Guidelines for designing effective games as clinical interventions: Mechanics, dynamics, aesthetics, and outcomes (MDAO) framework

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Games are a successful pedagogical tool to change attitudes and behaviors. This chapter will examine how games facilitate change, discuss common pitfalls, and outline best practices for making serious games for clinical practice. Sustained engagement and motivation are key to lasting clinical interventions. When developing a game for clinical practice, the designer should avoid "punishing by rewards" (Kohn, 1993), damaging motivation towards the desired goal. Understanding game design principles is crucial to creating intrinsically engaging experiences that lead to lasting motivation. The Mechanics, Dynamics, and Aesthetics (MDA) framework is widely accepted by game designers as a framework to make compelling games. Using MDA as a base for understanding how to create engaging experiences, this chapter proposes a new framework for serious games called Mechanics, Dynamics, Aesthetics, and Outcomes. MDAO describes how to design a game that is intrinsically motivating and effective by focusing on the interplay between outcomes and other vectors of design.

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... Several studies have analyzed the various elements of game mechanics. For example, Hunicke et al. (2004) indicated that game mechanics usually include achievements, collections, badges etc. Browning (2015) suggested that mechanics are the controls, tools, obstacles, and rules that limit the ways in which users play. Hamzah et al. (2015) proposed that features such as points, levels, leader-boards, virtual goods, badges, gifts, and charity can be considered to be game mechanics. ...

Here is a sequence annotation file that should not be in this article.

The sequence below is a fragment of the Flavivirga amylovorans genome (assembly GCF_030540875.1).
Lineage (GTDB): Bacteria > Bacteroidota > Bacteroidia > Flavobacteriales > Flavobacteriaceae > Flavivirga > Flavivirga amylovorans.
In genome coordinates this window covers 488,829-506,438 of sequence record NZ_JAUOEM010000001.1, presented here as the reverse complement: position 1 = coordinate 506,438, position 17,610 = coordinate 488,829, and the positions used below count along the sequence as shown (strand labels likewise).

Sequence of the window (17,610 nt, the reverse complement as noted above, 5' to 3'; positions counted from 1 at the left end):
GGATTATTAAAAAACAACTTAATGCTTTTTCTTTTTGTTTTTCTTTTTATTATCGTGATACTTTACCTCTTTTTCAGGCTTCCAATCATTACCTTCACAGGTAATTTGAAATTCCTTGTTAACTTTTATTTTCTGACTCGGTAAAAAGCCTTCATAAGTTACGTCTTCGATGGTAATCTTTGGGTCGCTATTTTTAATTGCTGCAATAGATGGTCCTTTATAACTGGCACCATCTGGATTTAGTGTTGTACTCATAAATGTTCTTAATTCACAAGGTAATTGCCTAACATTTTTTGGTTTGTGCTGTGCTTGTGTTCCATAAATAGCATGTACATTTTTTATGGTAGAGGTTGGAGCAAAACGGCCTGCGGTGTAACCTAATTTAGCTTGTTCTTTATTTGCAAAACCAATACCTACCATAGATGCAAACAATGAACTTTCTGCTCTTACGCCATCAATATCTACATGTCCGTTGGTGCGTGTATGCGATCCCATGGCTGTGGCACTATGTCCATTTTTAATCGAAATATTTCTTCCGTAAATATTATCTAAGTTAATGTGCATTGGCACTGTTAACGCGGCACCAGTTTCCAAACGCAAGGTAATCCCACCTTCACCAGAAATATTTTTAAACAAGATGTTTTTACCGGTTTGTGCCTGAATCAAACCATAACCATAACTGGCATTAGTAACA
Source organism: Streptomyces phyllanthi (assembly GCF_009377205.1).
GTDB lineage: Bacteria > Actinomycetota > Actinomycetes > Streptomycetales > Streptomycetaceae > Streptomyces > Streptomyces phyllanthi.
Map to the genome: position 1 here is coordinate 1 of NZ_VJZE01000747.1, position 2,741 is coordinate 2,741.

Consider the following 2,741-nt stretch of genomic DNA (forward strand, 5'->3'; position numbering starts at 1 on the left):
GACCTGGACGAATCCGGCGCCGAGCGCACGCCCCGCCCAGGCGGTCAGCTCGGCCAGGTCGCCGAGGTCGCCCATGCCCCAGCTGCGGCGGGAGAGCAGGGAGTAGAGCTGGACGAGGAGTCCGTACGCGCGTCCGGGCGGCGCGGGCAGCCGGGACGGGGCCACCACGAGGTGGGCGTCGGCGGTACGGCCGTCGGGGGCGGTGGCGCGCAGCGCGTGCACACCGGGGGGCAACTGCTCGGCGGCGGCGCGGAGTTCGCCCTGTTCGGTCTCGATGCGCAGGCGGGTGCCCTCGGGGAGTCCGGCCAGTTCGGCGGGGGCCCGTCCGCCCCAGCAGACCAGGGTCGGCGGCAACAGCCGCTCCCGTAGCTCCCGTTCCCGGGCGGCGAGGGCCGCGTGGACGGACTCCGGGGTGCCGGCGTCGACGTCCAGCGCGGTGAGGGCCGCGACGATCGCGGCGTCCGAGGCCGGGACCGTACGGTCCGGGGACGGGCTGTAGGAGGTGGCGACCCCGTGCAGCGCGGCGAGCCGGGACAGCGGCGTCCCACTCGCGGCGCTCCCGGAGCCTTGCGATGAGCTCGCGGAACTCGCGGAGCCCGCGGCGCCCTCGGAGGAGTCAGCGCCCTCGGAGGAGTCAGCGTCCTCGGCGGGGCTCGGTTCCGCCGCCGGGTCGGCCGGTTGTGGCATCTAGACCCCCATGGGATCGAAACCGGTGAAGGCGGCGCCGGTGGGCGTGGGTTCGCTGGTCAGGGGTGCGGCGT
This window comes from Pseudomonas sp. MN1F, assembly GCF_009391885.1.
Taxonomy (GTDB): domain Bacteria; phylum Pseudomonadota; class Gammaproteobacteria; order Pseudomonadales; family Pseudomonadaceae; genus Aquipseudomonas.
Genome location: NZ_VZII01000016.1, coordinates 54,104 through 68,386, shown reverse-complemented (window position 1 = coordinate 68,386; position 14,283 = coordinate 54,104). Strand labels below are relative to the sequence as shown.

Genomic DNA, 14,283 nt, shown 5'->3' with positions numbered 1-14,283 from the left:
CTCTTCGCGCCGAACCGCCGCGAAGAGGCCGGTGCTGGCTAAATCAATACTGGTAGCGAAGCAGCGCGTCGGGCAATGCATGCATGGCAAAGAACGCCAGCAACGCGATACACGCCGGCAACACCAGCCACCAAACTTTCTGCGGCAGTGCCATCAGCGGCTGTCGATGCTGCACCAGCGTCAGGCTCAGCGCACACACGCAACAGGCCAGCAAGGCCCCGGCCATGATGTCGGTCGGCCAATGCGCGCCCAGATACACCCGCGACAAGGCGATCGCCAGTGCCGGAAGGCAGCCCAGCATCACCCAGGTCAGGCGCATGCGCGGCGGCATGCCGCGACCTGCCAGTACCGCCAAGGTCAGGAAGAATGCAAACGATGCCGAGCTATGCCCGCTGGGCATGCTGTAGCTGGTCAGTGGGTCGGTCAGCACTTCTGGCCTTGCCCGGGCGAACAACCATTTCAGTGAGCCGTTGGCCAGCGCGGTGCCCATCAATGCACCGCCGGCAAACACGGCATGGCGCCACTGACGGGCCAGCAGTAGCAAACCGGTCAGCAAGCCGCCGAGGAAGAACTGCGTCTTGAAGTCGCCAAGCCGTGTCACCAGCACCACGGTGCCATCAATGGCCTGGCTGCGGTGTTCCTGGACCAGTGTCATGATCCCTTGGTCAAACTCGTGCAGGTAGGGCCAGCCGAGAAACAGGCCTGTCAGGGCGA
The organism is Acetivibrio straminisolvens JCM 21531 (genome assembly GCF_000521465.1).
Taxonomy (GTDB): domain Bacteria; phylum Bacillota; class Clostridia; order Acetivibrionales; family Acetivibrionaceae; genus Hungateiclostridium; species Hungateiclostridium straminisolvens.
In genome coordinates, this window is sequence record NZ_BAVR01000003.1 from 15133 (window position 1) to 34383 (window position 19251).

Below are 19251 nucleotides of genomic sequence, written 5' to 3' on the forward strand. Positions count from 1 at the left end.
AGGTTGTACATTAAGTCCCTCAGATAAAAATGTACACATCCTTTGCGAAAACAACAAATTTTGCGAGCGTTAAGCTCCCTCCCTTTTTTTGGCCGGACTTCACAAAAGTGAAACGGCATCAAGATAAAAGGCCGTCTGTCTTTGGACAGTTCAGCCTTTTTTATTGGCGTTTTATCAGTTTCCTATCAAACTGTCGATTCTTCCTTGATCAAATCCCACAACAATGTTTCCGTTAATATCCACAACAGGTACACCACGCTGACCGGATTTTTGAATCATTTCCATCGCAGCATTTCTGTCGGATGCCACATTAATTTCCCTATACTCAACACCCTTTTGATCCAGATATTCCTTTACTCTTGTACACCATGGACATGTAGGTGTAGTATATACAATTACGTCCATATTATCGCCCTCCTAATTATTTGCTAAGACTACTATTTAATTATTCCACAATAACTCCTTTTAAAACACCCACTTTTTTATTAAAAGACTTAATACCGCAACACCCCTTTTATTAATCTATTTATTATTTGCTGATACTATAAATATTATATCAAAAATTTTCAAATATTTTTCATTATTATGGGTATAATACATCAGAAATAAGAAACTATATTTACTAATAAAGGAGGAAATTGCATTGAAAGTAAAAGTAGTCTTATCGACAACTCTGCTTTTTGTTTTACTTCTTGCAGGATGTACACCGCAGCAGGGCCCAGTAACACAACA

... Aesthetics represent the emotional responses of players to game dynamics. While dynamics help players to achieve the desired outcomes, aesthetics determine the players' engagement with the game (Browning, 2015). Aesthetics are the results of the players' interactions with the game system. ...
... Playfulness illustrates an individual's intrinsic feelings when they are actively engaged in an exercise (Huang and Hsu, 2014). Playfulness is related to the concept of aesthetics that describes players' emotional responses (Browning, 2015). Second, playfulness motivates game system utilization (Chung and Tan, 2004). ...
By adapting Brunswik's lens model and the mechanics, dynamics, and aesthetics (MDA) framework, this study empirically investigated how perceptions of the game features (mechanics), influence game-challenge reactions (dynamics) and playfulness (aesthetics); these influences affected service experience evaluation. The findings revealed that locatability, navigability, and controllability exert positive effects on game-challenge reactions, whereas navigability and nostalgia had positive effects on feelings of playfulness. Furthermore, the relationship between game-challenge reactions and playfulness was determined to be nonrecursive, and both of these factors positively influenced service experience evaluation.
... It is therefore important, as Bohyun (2015) and Robson et al (Robson et al, 2016) put it, that, the perspectives of both the designer and the player be taken into consideration as one develops a game for learning purposes. Browning (2016) takes this argument further by stating that, in designing games for learning purposes, one should consider both the intrinsic motivation and effective engagement of the player or student, by focusing on the interplay between the outcomes and other vectors of the design. ...